Gold Mine or Fool’s Gold?
The stated premise of “Main Street Gold Mine” (Michael Majoros et al., October 2010)—that “funds collected for cost-of-removal liabilities could finance capital spending”—is not valid.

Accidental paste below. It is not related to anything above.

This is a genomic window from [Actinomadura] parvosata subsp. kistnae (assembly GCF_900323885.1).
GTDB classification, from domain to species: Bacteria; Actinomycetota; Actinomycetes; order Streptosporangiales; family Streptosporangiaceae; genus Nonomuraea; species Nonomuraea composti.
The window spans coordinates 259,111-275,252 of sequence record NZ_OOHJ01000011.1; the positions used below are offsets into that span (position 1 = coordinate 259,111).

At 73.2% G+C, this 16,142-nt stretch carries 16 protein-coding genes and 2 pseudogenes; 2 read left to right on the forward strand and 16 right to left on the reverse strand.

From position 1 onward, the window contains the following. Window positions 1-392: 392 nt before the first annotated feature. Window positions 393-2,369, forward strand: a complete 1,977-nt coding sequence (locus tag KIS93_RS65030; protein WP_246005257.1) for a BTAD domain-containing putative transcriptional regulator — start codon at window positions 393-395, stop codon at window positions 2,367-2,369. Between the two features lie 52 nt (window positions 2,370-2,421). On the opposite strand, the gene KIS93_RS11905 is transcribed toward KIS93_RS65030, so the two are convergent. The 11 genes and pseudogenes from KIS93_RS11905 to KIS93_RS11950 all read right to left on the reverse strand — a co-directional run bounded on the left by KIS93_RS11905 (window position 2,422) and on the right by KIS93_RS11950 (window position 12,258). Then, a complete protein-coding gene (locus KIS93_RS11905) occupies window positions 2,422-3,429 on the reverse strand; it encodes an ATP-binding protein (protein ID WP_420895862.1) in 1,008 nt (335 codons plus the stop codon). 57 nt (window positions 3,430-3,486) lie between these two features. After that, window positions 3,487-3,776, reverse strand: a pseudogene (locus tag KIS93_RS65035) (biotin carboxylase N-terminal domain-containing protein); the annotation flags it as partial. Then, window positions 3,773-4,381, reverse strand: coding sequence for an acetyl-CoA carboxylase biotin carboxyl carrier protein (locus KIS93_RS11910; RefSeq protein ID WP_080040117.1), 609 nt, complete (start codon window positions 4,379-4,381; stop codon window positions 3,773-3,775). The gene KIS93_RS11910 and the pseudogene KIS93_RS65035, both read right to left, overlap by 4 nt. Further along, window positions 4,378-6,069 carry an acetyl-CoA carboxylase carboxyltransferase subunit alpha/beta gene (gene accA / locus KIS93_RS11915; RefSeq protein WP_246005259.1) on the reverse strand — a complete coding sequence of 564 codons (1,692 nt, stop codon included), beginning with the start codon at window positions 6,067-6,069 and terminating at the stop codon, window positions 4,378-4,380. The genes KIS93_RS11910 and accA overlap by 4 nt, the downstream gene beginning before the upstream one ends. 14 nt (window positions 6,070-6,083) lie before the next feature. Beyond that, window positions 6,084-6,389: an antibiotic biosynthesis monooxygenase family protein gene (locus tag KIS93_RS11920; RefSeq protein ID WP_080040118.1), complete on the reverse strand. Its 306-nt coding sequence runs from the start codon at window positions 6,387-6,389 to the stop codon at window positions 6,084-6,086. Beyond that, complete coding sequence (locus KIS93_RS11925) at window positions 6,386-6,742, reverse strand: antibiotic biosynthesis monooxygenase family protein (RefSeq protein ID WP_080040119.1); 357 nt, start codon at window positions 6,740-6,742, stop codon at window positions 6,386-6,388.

“Main Street Gold Mine” views the accumulated provision for depreciation (book depreciation reserve) as being cash that is readily available for financing capital expenditures. This is not so. A book reserve represents the accumulation of recorded depreciation expenses, retirements, salvage proceeds, and removal expenditures, of which only the salvage proceeds and removal expenditures represent cash transactions. The depreciation expense portion is comprised of non-cash transactions that allocate over the life of the related assets that are consumed in the process of providing goods or services 1) known capital expenditures after they have been made, 2) estimated salvage proceeds prior to being received, and 3) estimated expenditures for removal or abandonment prior to being spent. Retirements are also non-cash transactions that are the original cost amounts recorded when the capital expenditures were originally made.